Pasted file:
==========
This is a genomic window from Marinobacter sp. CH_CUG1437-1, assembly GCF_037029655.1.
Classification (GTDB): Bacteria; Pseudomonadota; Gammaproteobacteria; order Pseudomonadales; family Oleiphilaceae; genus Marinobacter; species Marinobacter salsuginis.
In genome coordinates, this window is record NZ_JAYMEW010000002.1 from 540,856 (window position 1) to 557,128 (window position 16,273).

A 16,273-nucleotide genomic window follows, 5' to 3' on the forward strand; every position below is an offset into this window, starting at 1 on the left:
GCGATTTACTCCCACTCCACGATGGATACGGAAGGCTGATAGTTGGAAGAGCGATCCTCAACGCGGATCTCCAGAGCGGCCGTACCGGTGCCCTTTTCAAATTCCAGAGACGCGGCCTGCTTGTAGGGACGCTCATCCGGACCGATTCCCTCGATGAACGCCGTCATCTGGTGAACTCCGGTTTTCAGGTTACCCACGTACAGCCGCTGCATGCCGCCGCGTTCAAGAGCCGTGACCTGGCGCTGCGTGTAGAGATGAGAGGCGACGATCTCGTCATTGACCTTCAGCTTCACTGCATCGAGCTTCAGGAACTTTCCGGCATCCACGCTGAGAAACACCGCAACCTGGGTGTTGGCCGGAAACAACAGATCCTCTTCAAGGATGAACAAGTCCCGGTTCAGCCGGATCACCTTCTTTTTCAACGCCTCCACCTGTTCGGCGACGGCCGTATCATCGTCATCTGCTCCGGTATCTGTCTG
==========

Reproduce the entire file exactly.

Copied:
This is a genomic window from Marinobacter sp. CH_CUG1437-1, assembly GCF_037029655.1.
Classification (GTDB): Bacteria; Pseudomonadota; Gammaproteobacteria; order Pseudomonadales; family Oleiphilaceae; genus Marinobacter; species Marinobacter salsuginis.
In genome coordinates, this window is record NZ_JAYMEW010000002.1 from 540,856 (window position 1) to 557,128 (window position 16,273).

A 16,273-nucleotide genomic window follows, 5' to 3' on the forward strand; every position below is an offset into this window, starting at 1 on the left:
GCGATTTACTCCCACTCCACGATGGATACGGAAGGCTGATAGTTGGAAGAGCGATCCTCAACGCGGATCTCCAGAGCGGCCGTACCGGTGCCCTTTTCAAATTCCAGAGACGCGGCCTGCTTGTAGGGACGCTCATCCGGACCGATTCCCTCGATGAACGCCGTCATCTGGTGAACTCCGGTTTTCAGGTTACCCACGTACAGCCGCTGCATGCCGCCGCGTTCAAGAGCCGTGACCTGGCGCTGCGTGTAGAGATGAGAGGCGACGATCTCGTCATTGACCTTCAGCTTCACTGCATCGAGCTTCAGGAACTTTCCGGCATCCACGCTGAGAAACACCGCAACCTGGGTGTTGGCCGGAAACAACAGATCCTCTTCAAGGATGAACAAGTCCCGGTTCAGCCGGATCACCTTCTTTTTCAACGCCTCCACCTGTTCGGCGACGGCCGTATCATCGTCATCTGCTCCGGTATCTGTCTG